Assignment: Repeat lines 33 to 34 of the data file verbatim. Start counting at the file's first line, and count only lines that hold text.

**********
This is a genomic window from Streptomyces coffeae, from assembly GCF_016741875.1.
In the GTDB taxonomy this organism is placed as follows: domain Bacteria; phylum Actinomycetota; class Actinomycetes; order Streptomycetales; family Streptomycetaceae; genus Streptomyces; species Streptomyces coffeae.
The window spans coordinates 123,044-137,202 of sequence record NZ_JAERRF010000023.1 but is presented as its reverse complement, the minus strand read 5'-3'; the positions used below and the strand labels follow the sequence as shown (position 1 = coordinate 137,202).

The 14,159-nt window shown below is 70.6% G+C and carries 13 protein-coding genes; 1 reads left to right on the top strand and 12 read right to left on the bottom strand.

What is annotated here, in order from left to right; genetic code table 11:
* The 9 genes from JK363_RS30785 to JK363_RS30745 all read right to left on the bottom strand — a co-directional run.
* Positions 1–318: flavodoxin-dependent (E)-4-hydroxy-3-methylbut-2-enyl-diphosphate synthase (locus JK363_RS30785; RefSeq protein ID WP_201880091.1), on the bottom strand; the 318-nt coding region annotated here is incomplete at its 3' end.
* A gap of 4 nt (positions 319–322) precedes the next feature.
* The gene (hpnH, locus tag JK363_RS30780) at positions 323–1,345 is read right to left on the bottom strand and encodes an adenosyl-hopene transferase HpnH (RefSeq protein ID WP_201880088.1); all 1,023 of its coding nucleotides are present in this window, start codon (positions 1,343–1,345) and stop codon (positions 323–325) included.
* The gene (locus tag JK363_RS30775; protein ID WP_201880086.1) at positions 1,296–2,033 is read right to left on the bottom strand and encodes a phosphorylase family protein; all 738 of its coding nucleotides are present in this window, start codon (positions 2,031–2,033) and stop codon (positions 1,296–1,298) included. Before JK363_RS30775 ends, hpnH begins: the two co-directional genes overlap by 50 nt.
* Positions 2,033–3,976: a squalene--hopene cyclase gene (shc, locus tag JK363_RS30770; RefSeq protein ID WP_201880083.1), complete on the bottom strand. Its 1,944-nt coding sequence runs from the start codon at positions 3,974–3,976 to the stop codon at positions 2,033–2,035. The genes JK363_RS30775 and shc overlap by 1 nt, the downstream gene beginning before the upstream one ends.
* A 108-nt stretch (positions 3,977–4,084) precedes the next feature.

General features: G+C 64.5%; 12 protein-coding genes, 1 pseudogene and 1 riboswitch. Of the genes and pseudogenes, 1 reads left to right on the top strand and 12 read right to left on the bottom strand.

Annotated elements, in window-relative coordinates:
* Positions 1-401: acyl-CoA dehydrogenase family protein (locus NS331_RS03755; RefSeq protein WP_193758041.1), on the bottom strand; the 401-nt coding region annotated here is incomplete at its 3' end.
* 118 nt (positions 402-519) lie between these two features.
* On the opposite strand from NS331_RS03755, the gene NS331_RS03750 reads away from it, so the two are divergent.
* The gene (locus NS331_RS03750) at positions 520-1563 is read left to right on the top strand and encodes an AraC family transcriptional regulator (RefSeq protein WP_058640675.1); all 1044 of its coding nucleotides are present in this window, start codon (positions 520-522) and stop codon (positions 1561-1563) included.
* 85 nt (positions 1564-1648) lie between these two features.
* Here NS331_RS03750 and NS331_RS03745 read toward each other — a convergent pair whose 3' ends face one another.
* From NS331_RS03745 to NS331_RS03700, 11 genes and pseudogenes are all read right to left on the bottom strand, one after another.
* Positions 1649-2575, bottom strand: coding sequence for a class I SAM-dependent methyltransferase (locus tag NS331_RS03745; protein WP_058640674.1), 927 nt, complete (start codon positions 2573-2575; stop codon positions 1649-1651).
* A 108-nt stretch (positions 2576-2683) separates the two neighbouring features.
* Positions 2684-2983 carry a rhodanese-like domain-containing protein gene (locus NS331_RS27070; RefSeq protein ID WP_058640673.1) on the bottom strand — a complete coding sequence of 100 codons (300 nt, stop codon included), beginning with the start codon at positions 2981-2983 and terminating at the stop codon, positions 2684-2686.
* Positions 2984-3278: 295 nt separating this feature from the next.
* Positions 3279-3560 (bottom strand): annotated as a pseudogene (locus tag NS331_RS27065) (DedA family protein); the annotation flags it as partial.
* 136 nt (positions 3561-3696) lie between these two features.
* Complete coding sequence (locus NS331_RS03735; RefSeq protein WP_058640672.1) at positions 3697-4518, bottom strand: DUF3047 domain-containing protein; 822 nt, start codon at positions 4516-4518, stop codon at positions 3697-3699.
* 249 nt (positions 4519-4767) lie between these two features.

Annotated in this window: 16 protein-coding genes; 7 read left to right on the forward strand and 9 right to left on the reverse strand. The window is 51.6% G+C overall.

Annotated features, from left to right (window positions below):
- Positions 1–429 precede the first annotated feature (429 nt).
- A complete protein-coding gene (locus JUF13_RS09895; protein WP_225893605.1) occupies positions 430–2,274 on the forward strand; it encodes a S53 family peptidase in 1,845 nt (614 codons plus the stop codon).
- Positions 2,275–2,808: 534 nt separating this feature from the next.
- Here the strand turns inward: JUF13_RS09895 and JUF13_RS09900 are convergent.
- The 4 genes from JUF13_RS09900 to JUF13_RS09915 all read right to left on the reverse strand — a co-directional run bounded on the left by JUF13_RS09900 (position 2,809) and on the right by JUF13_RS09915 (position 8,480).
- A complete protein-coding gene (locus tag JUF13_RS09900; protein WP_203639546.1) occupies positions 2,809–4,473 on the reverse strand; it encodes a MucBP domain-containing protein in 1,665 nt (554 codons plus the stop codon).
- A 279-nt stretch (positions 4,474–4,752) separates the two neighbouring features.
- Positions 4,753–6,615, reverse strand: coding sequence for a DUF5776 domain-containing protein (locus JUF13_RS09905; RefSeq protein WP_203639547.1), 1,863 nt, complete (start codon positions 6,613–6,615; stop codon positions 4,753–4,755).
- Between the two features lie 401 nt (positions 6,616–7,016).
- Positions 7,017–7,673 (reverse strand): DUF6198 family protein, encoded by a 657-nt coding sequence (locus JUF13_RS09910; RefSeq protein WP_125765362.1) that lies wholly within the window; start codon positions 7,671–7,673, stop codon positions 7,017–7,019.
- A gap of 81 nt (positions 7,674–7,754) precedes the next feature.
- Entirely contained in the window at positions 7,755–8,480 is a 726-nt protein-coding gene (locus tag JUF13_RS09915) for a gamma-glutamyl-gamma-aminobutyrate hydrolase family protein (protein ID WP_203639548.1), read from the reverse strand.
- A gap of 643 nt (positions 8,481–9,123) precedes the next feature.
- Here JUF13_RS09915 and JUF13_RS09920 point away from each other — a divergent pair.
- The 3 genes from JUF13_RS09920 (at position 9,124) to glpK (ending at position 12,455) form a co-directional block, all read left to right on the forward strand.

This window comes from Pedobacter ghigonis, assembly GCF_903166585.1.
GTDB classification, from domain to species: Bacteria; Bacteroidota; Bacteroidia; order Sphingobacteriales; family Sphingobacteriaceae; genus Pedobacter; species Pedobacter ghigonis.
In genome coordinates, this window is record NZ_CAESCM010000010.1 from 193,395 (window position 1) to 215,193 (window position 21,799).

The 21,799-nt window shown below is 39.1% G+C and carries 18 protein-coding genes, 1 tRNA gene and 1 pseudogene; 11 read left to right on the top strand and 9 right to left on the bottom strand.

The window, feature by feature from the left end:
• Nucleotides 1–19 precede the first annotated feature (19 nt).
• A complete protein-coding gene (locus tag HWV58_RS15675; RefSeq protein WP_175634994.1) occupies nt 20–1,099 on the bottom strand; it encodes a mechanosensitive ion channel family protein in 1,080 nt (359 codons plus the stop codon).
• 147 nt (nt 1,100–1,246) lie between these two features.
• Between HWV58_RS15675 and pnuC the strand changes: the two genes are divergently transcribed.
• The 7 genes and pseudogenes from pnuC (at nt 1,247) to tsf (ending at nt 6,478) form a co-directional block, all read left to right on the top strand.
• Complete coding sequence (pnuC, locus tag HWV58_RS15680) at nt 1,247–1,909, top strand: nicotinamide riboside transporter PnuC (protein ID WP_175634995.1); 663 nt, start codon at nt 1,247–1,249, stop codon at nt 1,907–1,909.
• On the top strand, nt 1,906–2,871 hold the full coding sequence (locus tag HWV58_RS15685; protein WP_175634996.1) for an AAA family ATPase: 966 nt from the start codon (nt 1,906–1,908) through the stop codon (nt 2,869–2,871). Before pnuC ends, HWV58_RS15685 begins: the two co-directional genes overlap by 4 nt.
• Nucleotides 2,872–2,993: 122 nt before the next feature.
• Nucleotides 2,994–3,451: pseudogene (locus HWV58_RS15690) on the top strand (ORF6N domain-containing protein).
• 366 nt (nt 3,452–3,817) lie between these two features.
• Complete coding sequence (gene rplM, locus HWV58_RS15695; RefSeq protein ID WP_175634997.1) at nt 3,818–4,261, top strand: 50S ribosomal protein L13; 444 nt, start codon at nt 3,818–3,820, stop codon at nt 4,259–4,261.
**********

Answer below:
- A complete protein-coding gene (locus JUF13_RS09895; protein WP_225893605.1) occupies positions 430–2,274 on the forward strand; it encodes a S53 family peptidase in 1,845 nt (614 codons plus the stop codon).
- Positions 2,275–2,808: 534 nt separating this feature from the next.